Well, all of this could be said as well for choices we humans make. In short, we do make choices. We are at a restaurant and choose the whitefish over the chicken. That is a choice; it’s just not a choice based on free will.
One of the arguments for free will is the notion that if we abandon the belief that individuals have free will then there is no justification for holding individuals responsible for their actions. This is an argument famously used (generally unsuccessfully) by Clarence Darrow in defending individuals accused of criminal activity. In other words, if we abandon belief in free will we also abandon belief in personal responsibility, and without the idea of personal responsibility we cannot justify the system of punishments and rewards intrinsic to our legal system.
Well, first of all, either free will exists or it does not. We cannot believe something is true or not simply because we are concerned about the consequences of having that belief. More importantly, though, the idea of responsibility is not dependent on whether an individual has free will. Rather, responsibility is a description of how the social order deals with individual behavior. When we discuss whether an individual is responsible for his or her actions—for good or for ill—we are saying that we have identified the major causes for those actions and that such actions are to be (or not be) punished or rewarded.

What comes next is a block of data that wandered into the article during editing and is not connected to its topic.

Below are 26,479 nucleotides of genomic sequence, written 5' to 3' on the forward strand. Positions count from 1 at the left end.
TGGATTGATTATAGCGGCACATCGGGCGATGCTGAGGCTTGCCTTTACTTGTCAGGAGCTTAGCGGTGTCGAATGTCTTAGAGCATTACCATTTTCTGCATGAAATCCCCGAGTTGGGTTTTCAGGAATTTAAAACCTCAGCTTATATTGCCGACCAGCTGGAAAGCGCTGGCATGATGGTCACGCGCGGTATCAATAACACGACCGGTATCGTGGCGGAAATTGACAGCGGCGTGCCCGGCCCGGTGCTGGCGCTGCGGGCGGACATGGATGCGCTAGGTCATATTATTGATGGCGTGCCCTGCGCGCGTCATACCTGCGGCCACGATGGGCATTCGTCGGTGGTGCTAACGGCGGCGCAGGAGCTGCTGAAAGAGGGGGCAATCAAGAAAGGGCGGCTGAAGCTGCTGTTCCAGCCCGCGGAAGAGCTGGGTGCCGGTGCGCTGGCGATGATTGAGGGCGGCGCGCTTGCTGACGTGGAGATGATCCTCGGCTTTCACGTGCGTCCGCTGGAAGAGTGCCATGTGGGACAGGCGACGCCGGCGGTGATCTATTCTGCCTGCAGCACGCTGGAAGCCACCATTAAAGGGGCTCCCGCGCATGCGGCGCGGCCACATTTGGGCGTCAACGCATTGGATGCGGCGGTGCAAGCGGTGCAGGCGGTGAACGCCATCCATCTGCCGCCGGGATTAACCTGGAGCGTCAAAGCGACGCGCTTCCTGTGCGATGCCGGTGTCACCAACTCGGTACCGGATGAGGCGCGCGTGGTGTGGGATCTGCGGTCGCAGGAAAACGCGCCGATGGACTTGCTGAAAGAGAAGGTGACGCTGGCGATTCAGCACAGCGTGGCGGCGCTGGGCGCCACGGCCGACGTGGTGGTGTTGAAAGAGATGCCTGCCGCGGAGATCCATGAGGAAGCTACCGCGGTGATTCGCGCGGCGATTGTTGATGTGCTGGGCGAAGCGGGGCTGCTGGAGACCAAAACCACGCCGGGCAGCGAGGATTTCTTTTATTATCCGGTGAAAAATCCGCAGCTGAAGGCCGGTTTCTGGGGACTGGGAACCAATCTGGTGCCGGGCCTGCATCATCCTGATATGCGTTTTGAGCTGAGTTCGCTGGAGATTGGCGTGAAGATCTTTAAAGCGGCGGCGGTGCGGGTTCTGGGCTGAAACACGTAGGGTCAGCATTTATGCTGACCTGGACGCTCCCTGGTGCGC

Take, for example, the case of a defendant who is accused of killing someone in an accident caused because the defendant was driving while intoxicated. One could argue that the defendant knew that driving while impaired could lead to an accident and that he or she drove anyway in “willful” disregard of that knowledge. Under this argument responsibility would rest on the knowledge that the defendant “chose freely” to drive while impaired. Alternatively, one could argue that the defendant had a genetic predisposition to alcoholism or that he or she had failed to receive proper parenting in the need to act within the requirements of the law or in understanding the consequences of driving while intoxicated, and that for these reasons the individual lacked personal responsibility for his or her actions.
I believe both of these analyses miss the point. Responsibility is not about the individual; it is about society. Assigning responsibility and imposing penalties or rewards for personal actions is simply the way that the social order regulates behavior. We mete out punishments for behavior for the various reasons we have a system of punishments: as a formalized retribution on behalf of the victim and his family, as a deterrent to others, as a “lesson” to be learned by the defendant, or simply as a way of keeping the defendant from repeating his or her offense. (I’m not saying that these processes are effective; I’m only saying that they are the reasons that such sanctions exist.) In short, responsibility is not about free will; rather, it is simply how we attempt to maintain the social order by responding to individual behavior.
© 2015 John M. Phillips